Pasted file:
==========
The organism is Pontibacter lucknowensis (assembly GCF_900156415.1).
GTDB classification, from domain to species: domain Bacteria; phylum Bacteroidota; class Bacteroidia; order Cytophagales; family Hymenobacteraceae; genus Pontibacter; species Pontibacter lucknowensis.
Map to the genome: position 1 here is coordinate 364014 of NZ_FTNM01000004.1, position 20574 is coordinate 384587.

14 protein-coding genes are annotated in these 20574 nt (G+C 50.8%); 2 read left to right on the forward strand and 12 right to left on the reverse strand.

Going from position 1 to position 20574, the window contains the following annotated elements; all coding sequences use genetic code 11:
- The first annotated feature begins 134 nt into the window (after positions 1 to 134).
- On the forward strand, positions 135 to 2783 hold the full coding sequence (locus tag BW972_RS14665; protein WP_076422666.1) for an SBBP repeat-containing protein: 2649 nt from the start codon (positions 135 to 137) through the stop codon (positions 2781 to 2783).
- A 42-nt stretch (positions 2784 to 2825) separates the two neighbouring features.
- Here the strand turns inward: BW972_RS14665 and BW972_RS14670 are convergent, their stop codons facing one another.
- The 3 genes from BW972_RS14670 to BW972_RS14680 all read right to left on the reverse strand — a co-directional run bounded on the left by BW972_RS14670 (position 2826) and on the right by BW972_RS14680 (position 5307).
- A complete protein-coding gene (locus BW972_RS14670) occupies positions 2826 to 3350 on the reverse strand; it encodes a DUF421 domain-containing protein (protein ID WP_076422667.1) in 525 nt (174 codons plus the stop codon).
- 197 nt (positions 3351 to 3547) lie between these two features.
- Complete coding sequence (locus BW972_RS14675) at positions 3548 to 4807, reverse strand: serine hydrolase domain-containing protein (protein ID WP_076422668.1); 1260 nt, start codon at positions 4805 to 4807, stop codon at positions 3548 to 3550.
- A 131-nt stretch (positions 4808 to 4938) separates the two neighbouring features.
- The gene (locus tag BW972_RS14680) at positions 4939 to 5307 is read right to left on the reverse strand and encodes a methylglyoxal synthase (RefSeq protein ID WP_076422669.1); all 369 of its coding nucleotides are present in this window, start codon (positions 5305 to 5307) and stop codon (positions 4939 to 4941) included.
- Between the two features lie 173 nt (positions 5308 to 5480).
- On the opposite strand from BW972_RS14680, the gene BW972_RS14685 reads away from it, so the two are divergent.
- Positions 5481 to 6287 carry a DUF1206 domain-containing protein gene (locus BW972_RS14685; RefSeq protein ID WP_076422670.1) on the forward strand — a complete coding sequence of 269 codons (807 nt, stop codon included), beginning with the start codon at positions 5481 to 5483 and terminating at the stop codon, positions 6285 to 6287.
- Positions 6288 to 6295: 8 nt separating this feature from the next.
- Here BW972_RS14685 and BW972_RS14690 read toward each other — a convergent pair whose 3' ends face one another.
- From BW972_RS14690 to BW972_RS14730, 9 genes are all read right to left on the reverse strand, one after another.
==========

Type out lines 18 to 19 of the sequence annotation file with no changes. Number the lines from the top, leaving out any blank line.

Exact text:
- Positions 5481 to 6287 carry a DUF1206 domain-containing protein gene (locus BW972_RS14685; RefSeq protein ID WP_076422670.1) on the forward strand — a complete coding sequence of 269 codons (807 nt, stop codon included), beginning with the start codon at positions 5481 to 5483 and terminating at the stop codon, positions 6285 to 6287.
- Positions 6288 to 6295: 8 nt separating this feature from the next.